Howard Hampton at Artforum:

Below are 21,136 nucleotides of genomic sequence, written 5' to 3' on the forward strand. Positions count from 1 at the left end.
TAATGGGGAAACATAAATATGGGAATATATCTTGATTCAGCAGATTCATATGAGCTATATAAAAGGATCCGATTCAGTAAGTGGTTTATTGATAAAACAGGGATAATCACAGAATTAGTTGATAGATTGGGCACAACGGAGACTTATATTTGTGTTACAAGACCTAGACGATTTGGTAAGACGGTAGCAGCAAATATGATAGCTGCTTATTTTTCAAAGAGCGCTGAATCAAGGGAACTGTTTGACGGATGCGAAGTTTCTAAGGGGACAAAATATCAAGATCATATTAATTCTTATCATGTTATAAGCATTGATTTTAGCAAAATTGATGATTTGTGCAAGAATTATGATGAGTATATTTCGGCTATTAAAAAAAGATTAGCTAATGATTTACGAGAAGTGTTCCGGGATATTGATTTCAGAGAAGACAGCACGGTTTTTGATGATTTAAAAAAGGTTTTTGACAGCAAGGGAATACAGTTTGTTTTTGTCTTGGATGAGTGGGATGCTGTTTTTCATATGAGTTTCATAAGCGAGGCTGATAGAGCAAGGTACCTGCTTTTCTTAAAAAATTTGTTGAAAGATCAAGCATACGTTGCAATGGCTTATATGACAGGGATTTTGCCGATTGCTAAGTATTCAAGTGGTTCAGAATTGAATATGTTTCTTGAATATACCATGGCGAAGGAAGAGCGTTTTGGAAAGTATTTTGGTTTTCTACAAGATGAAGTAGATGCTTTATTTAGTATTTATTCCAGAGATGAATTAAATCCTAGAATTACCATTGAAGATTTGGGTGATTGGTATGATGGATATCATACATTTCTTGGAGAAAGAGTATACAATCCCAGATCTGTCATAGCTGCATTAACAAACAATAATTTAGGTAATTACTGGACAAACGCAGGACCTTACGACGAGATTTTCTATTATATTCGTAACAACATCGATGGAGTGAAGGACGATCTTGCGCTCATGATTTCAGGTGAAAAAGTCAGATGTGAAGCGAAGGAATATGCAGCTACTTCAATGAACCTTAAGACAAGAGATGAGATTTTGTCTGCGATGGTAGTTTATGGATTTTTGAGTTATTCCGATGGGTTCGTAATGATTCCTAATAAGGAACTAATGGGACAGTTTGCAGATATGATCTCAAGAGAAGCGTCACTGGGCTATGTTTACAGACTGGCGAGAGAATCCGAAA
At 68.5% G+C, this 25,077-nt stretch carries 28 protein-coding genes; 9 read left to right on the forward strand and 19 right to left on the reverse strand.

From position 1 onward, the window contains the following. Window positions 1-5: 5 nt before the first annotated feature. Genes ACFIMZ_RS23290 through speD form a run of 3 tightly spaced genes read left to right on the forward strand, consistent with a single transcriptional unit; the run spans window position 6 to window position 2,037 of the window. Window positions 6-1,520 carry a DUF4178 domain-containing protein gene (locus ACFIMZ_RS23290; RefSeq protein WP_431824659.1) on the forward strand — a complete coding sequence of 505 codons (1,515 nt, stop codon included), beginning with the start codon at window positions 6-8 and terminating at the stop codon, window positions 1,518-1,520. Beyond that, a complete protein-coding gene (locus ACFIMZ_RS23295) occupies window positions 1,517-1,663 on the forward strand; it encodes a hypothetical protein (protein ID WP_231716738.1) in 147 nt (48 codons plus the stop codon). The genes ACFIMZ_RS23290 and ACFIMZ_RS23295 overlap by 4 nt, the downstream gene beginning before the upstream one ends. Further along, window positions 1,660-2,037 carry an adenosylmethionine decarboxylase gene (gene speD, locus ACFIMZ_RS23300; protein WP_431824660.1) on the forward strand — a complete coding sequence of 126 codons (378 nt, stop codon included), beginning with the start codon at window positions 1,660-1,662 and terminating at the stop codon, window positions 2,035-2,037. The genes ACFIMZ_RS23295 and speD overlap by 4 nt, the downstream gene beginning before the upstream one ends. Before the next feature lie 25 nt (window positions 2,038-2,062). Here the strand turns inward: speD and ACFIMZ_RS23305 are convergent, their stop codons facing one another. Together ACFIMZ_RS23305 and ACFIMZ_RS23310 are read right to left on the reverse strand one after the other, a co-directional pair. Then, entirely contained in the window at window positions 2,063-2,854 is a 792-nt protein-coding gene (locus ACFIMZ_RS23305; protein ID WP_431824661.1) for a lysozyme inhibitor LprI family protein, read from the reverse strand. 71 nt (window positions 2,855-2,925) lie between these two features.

BY AN INTERESTING COINCIDENCE, Warner Bros. is releasing its new Blu-ray of the 1946 classic The Best Years of Our Lives at the same time as a box set of all three of James Dean’s films: Rebel Without a Cause (1955), East of Eden (1955), and Giant (1956). Most everyone who is serious about cinema has seen Dean’s movies (Giant maybe not so much), but I can’t help wondering how many people under fifty-five have ever watched The Best Years of Our Lives. It was the sort of picture you’d expect the parents in Rebel Without a Cause to relate to—meticulously designed to speak to the people who lived through World War II, valorizing their sacrifices and aspirations. Dean, film noir, and the artifice-baring melodramas of Douglas Sirk—with their collective angst, upfront neuroses, and unsettled entanglements—came along as rebellions against, or subversions of, precisely that type of big, square, ultra-schematic exercise in civic-minded drama and social duty. Where they have the cachet of the perpetually hip, The Best Years of Our Lives is weighed down by its ambitions toward universality (American-style), not to mention its seven Academy Awards: Almost by definition, anything Hollywood embraced so wholeheartedly must be suspect.